Researchers Create Self-Sustaining Bacteria-Fueled Power Cell

Title: Researchers Create Self-Sustaining Bacteria-Fueled Power Cell

Source: Phys.org

Date: March 22nd, 2017

The link: https://m.phys.org/news/2017-03-self-sustaining-bacteria-fueled-power-cell.html

Summary: The researches in Binghampton University, NY are working on microbial fuel cells project. The latest results demonstrated the ability of two synergistic microorganisms to coexists in closed environment (one-fifth of a teaspoon) as symbiotes. This co-culture of heterotrophic and photosynthetic bacteria together can generate the power, – an electrical current of 8 microamps per square centimeter for thirteen days. Phototropic bacteria use the light, CO2, and water to exist; and, heterotrophic bacteria can live on provided organic matter or eventually start using the resource from phototropic bacteria, so the closed self-sustained system will occur. This project has a great potential in the future. The challenges are in balancing both microorganisms’ growth in the closed environment and questioning if additional maintenance will be needed. Therefore, more time for further experiments required.

Connections: We have spent enough time in the class covering microbial metabolism and physiology, and calculating amount of energy while comparing different sources of it. That was a good repetition.

Critical Analysis: The concept used in this research is promising because the system proved to work and sustain itself for thirteen days. Of course, the further research and data analysis is required which is understandable. I didn’t know the site “Phys.org’ before but there were several good articles to read. This article was written for the Journal of Power Sources and will appear in print on April 30th, 2017.

Question: Do you know any other examples of symbiotic microorganisms used in other research projects?

4 Comments for “Researchers Create Self-Sustaining Bacteria-Fueled Power Cell”

bhedges2

says:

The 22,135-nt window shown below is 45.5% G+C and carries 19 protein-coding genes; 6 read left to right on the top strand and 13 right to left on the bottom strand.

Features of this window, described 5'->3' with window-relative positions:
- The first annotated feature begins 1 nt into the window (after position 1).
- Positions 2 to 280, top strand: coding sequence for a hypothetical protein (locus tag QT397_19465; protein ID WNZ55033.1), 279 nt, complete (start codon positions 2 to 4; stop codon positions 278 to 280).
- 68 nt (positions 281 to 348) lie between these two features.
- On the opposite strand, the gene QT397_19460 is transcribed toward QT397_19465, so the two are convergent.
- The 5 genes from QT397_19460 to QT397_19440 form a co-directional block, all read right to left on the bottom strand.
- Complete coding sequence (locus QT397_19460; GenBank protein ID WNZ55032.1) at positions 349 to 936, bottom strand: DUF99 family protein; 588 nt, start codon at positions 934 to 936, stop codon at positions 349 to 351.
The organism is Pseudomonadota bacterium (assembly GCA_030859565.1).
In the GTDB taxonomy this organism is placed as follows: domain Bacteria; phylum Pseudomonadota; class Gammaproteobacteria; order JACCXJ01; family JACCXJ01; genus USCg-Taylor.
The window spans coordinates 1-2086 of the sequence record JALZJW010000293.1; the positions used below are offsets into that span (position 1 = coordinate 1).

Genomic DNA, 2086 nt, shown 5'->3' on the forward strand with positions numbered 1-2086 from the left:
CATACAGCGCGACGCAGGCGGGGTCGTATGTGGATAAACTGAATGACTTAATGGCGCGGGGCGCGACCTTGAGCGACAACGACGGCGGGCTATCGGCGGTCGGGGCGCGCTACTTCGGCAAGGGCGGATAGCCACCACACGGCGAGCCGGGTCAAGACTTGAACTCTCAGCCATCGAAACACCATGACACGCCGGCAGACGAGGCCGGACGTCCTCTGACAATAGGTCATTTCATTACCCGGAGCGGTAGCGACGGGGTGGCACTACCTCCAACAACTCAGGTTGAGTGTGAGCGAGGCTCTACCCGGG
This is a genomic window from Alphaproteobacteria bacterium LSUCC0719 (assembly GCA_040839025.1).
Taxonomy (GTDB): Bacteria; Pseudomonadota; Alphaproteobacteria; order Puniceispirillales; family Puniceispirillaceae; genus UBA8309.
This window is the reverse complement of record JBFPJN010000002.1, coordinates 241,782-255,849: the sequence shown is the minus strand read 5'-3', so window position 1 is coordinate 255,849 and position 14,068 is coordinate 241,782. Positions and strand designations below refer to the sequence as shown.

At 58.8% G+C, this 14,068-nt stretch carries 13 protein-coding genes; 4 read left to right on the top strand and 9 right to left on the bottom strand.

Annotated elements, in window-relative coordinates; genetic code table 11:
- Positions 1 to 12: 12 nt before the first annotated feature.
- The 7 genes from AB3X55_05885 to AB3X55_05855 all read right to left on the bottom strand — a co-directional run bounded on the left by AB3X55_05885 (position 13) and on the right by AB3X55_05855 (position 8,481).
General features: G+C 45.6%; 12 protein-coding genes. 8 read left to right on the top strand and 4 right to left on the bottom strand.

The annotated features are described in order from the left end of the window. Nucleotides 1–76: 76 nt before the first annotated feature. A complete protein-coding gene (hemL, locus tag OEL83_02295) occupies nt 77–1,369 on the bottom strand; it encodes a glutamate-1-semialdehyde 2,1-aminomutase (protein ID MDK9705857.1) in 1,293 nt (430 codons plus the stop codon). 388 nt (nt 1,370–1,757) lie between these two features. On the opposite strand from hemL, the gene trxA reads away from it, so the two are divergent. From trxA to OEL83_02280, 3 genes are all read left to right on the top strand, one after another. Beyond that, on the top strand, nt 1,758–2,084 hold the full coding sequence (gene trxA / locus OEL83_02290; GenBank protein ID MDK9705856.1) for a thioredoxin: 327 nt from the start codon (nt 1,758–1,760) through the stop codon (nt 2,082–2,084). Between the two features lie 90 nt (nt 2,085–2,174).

This sounds like a promising fuel cell system provided there is sufficient surface area.
To answer you question: to my knowledge NASA has experimented with cyanobacteria and heterotrophs to generate oxygen in a hypothetical moon colony. Unfortunately I can’t find anything on Google about it so maybe I read it in an old science book in my hazy past.

kv

says:

Hello,
Your response made me interested in this NASA research project. I went online to search and found the link to all their research projects that could be traced down to 2000. Some of them are very interesting! You can possibly find the one you were talking about. There are several major topics such as “Biology and Biotechnology”, “Multipurpose”, “Technology Development and Demonstration”.
Here is the link to it:
https://www.nasa.gov/mission_pages/station/research/experiments/experiments_hardware.html

nataylor2

says:

I do not know of any other symbiotic microorganisms that are used in research. I find this very interesting because it goes hand in hand with the exercise we did about finding a way to use microbes to live on the moon or other planets. I think it is awesome that we are thinking in this way when there is research that is doing the same thing.

sdia

says:

This is great! Microbial fuel cells are one of the reasons I took microbiology this semester, and this is the first I’ve heard of using 2 bacteria in combination. Very exciting and make’s sense when you think about energy/carbon/nutrient/nitrogen cycling in ecology. The different nodes are adapted to their niche and fill a role. The only other symbiote I’m familiar with is a bacteria that fuels tube worms down by hydrothermal vents. The giant tube worms don’t have an alimentary system, all of their nutrition is derived through absorbed chemicals and nutrients being processed by their symbiote. This is a great lead that will help me in the hunt for a grad program too.

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